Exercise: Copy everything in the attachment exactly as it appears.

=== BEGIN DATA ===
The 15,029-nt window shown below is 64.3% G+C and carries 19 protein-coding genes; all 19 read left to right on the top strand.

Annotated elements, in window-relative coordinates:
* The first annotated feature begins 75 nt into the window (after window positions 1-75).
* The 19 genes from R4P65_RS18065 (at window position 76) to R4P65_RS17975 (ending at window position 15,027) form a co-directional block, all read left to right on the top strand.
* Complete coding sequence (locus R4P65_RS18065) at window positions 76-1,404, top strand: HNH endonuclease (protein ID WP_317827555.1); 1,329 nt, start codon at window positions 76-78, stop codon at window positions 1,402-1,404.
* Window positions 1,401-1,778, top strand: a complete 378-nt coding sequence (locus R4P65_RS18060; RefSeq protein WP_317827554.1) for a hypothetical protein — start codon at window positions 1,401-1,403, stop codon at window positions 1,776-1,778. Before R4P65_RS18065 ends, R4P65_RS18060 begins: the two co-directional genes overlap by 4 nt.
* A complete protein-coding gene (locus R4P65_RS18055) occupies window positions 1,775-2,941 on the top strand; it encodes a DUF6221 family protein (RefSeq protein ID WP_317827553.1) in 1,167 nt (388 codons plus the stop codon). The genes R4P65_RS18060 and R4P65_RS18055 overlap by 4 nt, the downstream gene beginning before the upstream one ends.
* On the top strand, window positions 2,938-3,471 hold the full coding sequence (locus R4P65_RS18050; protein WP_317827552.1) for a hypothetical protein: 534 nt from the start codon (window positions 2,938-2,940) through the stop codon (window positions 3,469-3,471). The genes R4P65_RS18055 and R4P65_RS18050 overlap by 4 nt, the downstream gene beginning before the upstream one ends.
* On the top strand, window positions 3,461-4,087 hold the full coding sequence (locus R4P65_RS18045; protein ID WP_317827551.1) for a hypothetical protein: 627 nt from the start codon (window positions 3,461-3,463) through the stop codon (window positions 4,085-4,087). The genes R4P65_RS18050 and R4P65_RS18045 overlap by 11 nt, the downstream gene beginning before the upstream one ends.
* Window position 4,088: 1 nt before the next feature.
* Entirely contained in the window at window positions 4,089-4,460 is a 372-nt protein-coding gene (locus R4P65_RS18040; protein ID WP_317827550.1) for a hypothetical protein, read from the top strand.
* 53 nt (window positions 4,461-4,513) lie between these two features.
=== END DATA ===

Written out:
The 15,029-nt window shown below is 64.3% G+C and carries 19 protein-coding genes; all 19 read left to right on the top strand.

Annotated elements, in window-relative coordinates:
* The first annotated feature begins 75 nt into the window (after window positions 1-75).
* The 19 genes from R4P65_RS18065 (at window position 76) to R4P65_RS17975 (ending at window position 15,027) form a co-directional block, all read left to right on the top strand.
* Complete coding sequence (locus R4P65_RS18065) at window positions 76-1,404, top strand: HNH endonuclease (protein ID WP_317827555.1); 1,329 nt, start codon at window positions 76-78, stop codon at window positions 1,402-1,404.
* Window positions 1,401-1,778, top strand: a complete 378-nt coding sequence (locus R4P65_RS18060; RefSeq protein WP_317827554.1) for a hypothetical protein — start codon at window positions 1,401-1,403, stop codon at window positions 1,776-1,778. Before R4P65_RS18065 ends, R4P65_RS18060 begins: the two co-directional genes overlap by 4 nt.
* A complete protein-coding gene (locus R4P65_RS18055) occupies window positions 1,775-2,941 on the top strand; it encodes a DUF6221 family protein (RefSeq protein ID WP_317827553.1) in 1,167 nt (388 codons plus the stop codon). The genes R4P65_RS18060 and R4P65_RS18055 overlap by 4 nt, the downstream gene beginning before the upstream one ends.
* On the top strand, window positions 2,938-3,471 hold the full coding sequence (locus R4P65_RS18050; protein WP_317827552.1) for a hypothetical protein: 534 nt from the start codon (window positions 2,938-2,940) through the stop codon (window positions 3,469-3,471). The genes R4P65_RS18055 and R4P65_RS18050 overlap by 4 nt, the downstream gene beginning before the upstream one ends.
* On the top strand, window positions 3,461-4,087 hold the full coding sequence (locus R4P65_RS18045; protein ID WP_317827551.1) for a hypothetical protein: 627 nt from the start codon (window positions 3,461-3,463) through the stop codon (window positions 4,085-4,087). The genes R4P65_RS18050 and R4P65_RS18045 overlap by 11 nt, the downstream gene beginning before the upstream one ends.
* Window position 4,088: 1 nt before the next feature.
* Entirely contained in the window at window positions 4,089-4,460 is a 372-nt protein-coding gene (locus R4P65_RS18040; protein ID WP_317827550.1) for a hypothetical protein, read from the top strand.
* 53 nt (window positions 4,461-4,513) lie between these two features.